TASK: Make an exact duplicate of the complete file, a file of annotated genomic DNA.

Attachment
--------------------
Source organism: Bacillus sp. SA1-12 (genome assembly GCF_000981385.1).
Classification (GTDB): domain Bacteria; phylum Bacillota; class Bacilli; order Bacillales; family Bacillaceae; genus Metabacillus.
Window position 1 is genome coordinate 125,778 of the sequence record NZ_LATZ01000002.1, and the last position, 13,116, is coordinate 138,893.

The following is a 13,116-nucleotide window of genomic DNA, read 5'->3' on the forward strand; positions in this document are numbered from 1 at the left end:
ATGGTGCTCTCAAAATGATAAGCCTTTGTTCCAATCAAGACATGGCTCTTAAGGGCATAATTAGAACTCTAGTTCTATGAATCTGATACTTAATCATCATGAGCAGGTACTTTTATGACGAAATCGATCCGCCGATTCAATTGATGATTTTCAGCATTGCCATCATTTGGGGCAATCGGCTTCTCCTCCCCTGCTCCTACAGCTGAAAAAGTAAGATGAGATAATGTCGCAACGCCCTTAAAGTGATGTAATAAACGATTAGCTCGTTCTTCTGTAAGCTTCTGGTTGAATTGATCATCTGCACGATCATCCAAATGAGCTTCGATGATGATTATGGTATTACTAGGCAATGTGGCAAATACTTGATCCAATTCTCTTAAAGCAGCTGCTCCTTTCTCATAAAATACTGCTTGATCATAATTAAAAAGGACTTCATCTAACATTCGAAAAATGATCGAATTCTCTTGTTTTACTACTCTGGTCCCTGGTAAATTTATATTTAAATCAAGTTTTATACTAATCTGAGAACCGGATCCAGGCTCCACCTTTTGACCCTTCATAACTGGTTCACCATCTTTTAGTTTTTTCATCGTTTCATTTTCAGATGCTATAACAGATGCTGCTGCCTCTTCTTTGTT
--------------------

Source organism: Bacillus sp. SA1-12 (genome assembly GCF_000981385.1).
Classification (GTDB): domain Bacteria; phylum Bacillota; class Bacilli; order Bacillales; family Bacillaceae; genus Metabacillus.
Window position 1 is genome coordinate 125,778 of the sequence record NZ_LATZ01000002.1, and the last position, 13,116, is coordinate 138,893.

The following is a 13,116-nucleotide window of genomic DNA, read 5'->3' on the forward strand; positions in this document are numbered from 1 at the left end:
ATGGTGCTCTCAAAATGATAAGCCTTTGTTCCAATCAAGACATGGCTCTTAAGGGCATAATTAGAACTCTAGTTCTATGAATCTGATACTTAATCATCATGAGCAGGTACTTTTATGACGAAATCGATCCGCCGATTCAATTGATGATTTTCAGCATTGCCATCATTTGGGGCAATCGGCTTCTCCTCCCCTGCTCCTACAGCTGAAAAAGTAAGATGAGATAATGTCGCAACGCCCTTAAAGTGATGTAATAAACGATTAGCTCGTTCTTCTGTAAGCTTCTGGTTGAATTGATCATCTGCACGATCATCCAAATGAGCTTCGATGATGATTATGGTATTACTAGGCAATGTGGCAAATACTTGATCCAATTCTCTTAAAGCAGCTGCTCCTTTCTCATAAAATACTGCTTGATCATAATTAAAAAGGACTTCATCTAACATTCGAAAAATGATCGAATTCTCTTGTTTTACTACTCTGGTCCCTGGTAAATTTATATTTAAATCAAGTTTTATACTAATCTGAGAACCGGATCCAGGCTCCACCTTTTGACCCTTCATAACTGGTTCACCATCTTTTAGTTTTTTCATCGTTTCATTTTCAGATGCTATAACAGATGCTGCTGCCTCTTCTTTGTT